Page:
The secretary of state has said there is no evidence to link any organisation to an attack on the home of an SDLP councillor in County Antrim.
Both Mr O'Connor and his mother were treated for shock
Danny O'Connor fired shots into the air with a legally-held gun when he was confronted by men who poured tar over his mother's car in Larne.
Mr O'Connor's mother has blamed the UDA for intimidating them.
During a Westminster debate on the UDA, NI Secretary Paul Murphy said he condemned the attack.
He said: "But I can assure the house that there is no evidence to suggest that this was the work of any specific organisation and the police, of course, are currently investigating."
A statement from the police in Larne confirmed that they were investigating a "sectarian motive".
He also confirmed that police were investigating a link with a similar attack close by.
Mr O'Connor, a former assembly member, said he feared for his life during the attack.
The incident took place outside his house on Churchill Road at about 0045 GMT on Monday.
The O'Connor family have been attacked a number of times in the past by loyalist paramilitaries.
The gang ran off after the latest attack, but returned to confront Mr O'Connor a short time later.
He then fired four shots into the air from a legally held gun.
No members of the gang, who ran off, were injured.
Both Mr O'Connor and his mother were treated for shock.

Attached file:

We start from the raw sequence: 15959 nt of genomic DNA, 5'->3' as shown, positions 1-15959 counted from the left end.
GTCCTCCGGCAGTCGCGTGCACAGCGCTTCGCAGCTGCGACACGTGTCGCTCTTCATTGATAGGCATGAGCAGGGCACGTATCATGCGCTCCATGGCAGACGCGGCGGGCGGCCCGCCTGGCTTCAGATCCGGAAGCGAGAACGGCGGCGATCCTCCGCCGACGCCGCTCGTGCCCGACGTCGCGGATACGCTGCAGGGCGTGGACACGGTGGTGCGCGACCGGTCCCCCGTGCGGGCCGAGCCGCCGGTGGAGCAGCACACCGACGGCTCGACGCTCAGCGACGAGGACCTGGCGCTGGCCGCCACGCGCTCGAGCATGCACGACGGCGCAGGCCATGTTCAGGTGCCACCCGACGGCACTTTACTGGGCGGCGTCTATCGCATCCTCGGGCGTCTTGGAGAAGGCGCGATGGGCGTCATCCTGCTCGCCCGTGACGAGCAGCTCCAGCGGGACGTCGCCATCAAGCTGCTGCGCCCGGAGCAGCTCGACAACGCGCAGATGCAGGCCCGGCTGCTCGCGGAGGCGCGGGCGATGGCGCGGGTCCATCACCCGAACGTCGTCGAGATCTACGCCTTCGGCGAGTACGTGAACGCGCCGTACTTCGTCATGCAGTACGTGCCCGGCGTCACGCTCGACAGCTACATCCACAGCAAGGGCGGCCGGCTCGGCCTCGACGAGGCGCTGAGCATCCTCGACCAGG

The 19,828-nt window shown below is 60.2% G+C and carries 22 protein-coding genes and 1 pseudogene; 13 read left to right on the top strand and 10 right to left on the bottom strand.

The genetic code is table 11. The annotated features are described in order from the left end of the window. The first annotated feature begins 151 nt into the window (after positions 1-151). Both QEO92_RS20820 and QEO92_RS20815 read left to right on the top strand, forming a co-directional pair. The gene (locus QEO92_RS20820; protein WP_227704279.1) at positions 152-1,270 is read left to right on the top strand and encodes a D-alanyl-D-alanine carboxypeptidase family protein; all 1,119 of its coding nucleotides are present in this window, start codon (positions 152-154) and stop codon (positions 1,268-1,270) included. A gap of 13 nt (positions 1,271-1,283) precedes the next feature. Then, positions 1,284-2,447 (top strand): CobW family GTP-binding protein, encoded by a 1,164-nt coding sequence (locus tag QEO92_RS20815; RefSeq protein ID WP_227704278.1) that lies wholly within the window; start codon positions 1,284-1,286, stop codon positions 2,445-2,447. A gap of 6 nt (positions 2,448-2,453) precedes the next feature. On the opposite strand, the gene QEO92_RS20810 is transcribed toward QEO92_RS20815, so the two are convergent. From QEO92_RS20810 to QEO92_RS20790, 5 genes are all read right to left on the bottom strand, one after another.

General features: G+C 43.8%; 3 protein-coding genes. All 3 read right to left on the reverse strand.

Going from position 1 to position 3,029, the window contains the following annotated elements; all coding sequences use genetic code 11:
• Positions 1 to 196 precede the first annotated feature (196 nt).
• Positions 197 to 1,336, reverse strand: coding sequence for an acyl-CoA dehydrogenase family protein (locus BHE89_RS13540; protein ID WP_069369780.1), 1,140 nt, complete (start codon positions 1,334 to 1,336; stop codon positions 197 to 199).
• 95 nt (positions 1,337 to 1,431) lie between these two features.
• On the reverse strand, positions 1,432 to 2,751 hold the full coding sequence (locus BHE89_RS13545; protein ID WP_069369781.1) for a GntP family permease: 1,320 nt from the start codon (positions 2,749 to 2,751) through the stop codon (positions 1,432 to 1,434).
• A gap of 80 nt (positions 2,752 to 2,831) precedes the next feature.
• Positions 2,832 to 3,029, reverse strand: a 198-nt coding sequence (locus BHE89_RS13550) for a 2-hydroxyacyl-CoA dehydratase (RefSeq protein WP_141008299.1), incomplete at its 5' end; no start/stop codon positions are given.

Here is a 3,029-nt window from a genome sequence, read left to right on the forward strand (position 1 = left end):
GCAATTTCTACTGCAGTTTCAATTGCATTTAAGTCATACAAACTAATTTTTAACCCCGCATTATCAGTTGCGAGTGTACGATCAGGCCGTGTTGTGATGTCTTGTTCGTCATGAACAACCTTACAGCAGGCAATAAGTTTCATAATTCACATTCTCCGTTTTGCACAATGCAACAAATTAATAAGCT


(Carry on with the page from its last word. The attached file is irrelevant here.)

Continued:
Mr O'Connor's mother, Rosaleen, accused the outlawed paramilitary UDA of hounding her family.
Mrs O'Connor is demanding action over attacks
Northern Ireland Secretary Paul Murphy's decision to recognise the UDA's ceasefire came into effect at midnight on Sunday.
The UDA said it committed itself to working towards the end of all paramilitary activity.
However, Mrs O'Connor said: "So much for Paul Murphy and the UDA ceasefire - it wasn't even 45 minutes old when these scum came and attacked my home and my car."
Danny O'Connor said he saw two figures on security cameras at his home and thought it was the police.
"By the time I went out, I realised that it wasn't the police and that I was in a bit of danger," he said.
"There was one fella who looked to be in the act of throwing something - I don't know if it was a stone or a pipe bomb - but at the time when you have to react to something like that everything just seems to happen instantaneously.
"I was really scared, because I thought it might have been a pipe bomb because my late brother had been pipe bombed.
"I fired four quick shots over the top of their heads - they then ran away. I was really afraid for my life, to be honest with you."